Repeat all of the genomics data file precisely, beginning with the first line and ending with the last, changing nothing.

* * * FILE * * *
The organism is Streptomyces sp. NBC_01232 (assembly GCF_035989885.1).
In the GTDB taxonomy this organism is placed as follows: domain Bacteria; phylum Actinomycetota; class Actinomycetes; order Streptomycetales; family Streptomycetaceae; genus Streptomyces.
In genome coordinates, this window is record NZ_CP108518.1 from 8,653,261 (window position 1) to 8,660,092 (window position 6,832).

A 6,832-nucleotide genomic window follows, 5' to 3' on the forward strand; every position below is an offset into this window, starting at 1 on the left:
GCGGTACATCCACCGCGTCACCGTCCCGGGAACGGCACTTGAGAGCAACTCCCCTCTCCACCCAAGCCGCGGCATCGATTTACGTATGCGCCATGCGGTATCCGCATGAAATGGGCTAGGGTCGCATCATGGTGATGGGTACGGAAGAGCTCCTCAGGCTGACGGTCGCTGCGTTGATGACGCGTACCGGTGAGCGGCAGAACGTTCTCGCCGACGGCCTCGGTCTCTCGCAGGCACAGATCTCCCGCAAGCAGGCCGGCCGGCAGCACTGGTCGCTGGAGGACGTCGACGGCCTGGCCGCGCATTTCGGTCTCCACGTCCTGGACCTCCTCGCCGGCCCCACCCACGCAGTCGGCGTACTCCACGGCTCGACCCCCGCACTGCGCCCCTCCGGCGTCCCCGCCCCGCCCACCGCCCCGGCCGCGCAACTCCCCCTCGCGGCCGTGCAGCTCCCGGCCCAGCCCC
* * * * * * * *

The organism is Streptomyces sp. NBC_01232 (assembly GCF_035989885.1).
In the GTDB taxonomy this organism is placed as follows: domain Bacteria; phylum Actinomycetota; class Actinomycetes; order Streptomycetales; family Streptomycetaceae; genus Streptomyces.
In genome coordinates, this window is record NZ_CP108518.1 from 8,653,261 (window position 1) to 8,660,092 (window position 6,832).

A 6,832-nucleotide genomic window follows, 5' to 3' on the forward strand; every position below is an offset into this window, starting at 1 on the left:
GCGGTACATCCACCGCGTCACCGTCCCGGGAACGGCACTTGAGAGCAACTCCCCTCTCCACCCAAGCCGCGGCATCGATTTACGTATGCGCCATGCGGTATCCGCATGAAATGGGCTAGGGTCGCATCATGGTGATGGGTACGGAAGAGCTCCTCAGGCTGACGGTCGCTGCGTTGATGACGCGTACCGGTGAGCGGCAGAACGTTCTCGCCGACGGCCTCGGTCTCTCGCAGGCACAGATCTCCCGCAAGCAGGCCGGCCGGCAGCACTGGTCGCTGGAGGACGTCGACGGCCTGGCCGCGCATTTCGGTCTCCACGTCCTGGACCTCCTCGCCGGCCCCACCCACGCAGTCGGCGTACTCCACGGCTCGACCCCCGCACTGCGCCCCTCCGGCGTCCCCGCCCCGCCCACCGCCCCGGCCGCGCAACTCCCCCTCGCGGCCGTGCAGCTCCCGGCCCAGCCCC